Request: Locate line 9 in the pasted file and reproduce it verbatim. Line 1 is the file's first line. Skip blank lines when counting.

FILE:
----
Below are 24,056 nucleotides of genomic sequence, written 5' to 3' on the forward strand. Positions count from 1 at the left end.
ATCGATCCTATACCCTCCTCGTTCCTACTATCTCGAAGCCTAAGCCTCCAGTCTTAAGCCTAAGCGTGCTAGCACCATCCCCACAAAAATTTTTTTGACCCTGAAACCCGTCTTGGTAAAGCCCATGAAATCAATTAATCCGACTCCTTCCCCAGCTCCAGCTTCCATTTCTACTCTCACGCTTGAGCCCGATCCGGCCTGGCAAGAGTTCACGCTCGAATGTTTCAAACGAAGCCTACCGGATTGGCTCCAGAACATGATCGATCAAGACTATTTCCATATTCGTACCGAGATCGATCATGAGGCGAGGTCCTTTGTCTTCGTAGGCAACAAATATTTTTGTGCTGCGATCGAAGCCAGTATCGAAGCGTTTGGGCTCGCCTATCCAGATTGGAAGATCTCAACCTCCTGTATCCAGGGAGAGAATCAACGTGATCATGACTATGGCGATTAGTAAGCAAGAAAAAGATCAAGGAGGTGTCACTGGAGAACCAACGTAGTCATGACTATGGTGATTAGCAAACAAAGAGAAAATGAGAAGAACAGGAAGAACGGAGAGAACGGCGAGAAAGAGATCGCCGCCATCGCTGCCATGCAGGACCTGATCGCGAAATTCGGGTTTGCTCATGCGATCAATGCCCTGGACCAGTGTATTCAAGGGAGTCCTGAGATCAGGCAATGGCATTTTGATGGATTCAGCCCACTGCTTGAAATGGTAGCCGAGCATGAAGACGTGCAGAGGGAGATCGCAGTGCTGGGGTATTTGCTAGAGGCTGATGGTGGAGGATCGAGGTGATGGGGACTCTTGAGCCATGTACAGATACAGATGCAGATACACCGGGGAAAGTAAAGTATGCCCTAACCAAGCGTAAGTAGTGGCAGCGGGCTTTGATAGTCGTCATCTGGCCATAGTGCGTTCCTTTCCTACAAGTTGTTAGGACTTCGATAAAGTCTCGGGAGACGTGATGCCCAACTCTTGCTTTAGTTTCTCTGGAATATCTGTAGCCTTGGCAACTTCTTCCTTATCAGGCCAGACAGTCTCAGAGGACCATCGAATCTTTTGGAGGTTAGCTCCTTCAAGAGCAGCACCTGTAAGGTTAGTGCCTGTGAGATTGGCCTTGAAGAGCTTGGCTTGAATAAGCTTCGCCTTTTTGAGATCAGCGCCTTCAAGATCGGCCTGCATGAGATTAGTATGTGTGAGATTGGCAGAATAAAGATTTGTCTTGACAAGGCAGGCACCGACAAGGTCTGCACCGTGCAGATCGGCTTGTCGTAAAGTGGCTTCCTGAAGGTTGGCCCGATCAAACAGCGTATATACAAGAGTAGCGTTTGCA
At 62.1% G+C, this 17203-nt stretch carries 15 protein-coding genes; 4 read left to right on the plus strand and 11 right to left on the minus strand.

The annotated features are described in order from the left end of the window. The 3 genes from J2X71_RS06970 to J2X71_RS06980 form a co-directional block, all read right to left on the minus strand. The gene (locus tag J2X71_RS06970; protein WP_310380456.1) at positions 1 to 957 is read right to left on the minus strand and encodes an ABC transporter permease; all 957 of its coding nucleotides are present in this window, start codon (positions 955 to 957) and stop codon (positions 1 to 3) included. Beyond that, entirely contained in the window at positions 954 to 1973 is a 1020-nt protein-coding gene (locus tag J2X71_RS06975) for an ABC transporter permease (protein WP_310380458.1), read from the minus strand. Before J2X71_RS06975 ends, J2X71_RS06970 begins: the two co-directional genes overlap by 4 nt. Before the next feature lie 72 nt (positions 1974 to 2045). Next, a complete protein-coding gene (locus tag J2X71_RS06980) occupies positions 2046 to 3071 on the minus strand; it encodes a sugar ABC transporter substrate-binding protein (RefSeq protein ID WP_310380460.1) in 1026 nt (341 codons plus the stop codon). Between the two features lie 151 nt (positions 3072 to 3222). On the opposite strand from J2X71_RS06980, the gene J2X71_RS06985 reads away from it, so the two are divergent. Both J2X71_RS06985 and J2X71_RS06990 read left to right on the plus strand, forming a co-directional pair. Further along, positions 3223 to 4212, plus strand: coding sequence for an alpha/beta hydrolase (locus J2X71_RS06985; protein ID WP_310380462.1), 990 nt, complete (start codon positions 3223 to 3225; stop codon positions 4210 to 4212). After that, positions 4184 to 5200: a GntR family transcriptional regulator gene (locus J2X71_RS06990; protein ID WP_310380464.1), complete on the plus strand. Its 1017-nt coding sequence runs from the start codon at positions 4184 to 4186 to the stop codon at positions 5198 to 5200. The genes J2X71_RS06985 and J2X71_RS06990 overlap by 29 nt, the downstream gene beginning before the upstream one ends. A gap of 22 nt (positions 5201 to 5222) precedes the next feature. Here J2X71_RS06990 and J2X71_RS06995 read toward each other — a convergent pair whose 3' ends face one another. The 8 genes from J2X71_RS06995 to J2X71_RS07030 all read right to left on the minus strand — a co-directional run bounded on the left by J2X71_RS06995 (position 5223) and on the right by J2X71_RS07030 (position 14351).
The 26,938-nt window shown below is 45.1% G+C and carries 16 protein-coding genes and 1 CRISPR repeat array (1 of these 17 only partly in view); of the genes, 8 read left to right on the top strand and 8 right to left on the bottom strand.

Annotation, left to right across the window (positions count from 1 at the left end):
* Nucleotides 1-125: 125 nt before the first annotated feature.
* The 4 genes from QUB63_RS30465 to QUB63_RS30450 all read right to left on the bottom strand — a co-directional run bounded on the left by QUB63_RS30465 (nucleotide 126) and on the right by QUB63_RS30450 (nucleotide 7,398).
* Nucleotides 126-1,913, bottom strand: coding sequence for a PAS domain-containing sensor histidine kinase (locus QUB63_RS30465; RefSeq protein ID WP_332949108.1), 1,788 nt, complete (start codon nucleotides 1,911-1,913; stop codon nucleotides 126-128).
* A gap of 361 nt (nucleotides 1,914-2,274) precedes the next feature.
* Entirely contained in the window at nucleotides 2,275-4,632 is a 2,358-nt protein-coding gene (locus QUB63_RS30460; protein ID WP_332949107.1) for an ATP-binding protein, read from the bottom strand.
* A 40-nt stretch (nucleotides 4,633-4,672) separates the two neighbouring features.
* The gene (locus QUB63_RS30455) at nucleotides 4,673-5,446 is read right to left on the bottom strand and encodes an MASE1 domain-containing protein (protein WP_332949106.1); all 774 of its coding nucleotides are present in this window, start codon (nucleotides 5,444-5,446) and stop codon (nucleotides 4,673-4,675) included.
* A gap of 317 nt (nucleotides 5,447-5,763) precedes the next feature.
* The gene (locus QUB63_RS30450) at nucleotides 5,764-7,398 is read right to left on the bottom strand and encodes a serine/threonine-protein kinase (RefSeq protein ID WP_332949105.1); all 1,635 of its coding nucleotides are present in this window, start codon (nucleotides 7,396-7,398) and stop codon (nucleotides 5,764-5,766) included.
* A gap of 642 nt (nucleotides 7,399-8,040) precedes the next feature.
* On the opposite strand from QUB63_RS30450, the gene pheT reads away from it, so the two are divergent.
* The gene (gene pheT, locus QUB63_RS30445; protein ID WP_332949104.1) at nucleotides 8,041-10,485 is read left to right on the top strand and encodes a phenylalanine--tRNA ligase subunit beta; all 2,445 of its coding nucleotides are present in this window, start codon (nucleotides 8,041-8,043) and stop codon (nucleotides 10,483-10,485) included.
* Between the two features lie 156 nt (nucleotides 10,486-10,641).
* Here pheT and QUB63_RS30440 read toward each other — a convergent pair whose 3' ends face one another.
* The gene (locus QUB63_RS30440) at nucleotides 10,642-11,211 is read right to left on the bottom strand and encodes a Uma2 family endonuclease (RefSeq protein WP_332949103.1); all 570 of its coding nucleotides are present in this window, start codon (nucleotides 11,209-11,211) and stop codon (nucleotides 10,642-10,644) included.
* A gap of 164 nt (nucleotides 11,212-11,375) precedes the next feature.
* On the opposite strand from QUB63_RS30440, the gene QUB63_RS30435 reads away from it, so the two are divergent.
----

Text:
* Nucleotides 126-1,913, bottom strand: coding sequence for a PAS domain-containing sensor histidine kinase (locus QUB63_RS30465; RefSeq protein ID WP_332949108.1), 1,788 nt, complete (start codon nucleotides 1,911-1,913; stop codon nucleotides 126-128).